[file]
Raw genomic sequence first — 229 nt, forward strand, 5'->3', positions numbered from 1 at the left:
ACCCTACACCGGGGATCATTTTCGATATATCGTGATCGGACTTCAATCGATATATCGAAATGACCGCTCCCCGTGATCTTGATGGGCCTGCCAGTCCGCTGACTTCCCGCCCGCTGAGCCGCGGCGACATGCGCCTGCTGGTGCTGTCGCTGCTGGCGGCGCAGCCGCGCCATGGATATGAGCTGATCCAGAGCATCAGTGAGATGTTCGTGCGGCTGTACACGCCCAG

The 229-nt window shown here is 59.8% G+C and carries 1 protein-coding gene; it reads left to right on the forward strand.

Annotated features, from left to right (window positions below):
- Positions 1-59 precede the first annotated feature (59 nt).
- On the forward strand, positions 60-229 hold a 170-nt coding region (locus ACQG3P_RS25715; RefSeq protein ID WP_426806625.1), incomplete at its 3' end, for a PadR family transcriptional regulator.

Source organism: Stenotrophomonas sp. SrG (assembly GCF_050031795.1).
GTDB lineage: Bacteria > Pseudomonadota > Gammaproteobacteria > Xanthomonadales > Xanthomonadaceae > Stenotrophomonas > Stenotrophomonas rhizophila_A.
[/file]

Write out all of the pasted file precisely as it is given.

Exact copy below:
Raw genomic sequence first — 229 nt, forward strand, 5'->3', positions numbered from 1 at the left:
ACCCTACACCGGGGATCATTTTCGATATATCGTGATCGGACTTCAATCGATATATCGAAATGACCGCTCCCCGTGATCTTGATGGGCCTGCCAGTCCGCTGACTTCCCGCCCGCTGAGCCGCGGCGACATGCGCCTGCTGGTGCTGTCGCTGCTGGCGGCGCAGCCGCGCCATGGATATGAGCTGATCCAGAGCATCAGTGAGATGTTCGTGCGGCTGTACACGCCCAG

The 229-nt window shown here is 59.8% G+C and carries 1 protein-coding gene; it reads left to right on the forward strand.

Annotated features, from left to right (window positions below):
- Positions 1-59 precede the first annotated feature (59 nt).
- On the forward strand, positions 60-229 hold a 170-nt coding region (locus ACQG3P_RS25715; RefSeq protein ID WP_426806625.1), incomplete at its 3' end, for a PadR family transcriptional regulator.

Source organism: Stenotrophomonas sp. SrG (assembly GCF_050031795.1).
GTDB lineage: Bacteria > Pseudomonadota > Gammaproteobacteria > Xanthomonadales > Xanthomonadaceae > Stenotrophomonas > Stenotrophomonas rhizophila_A.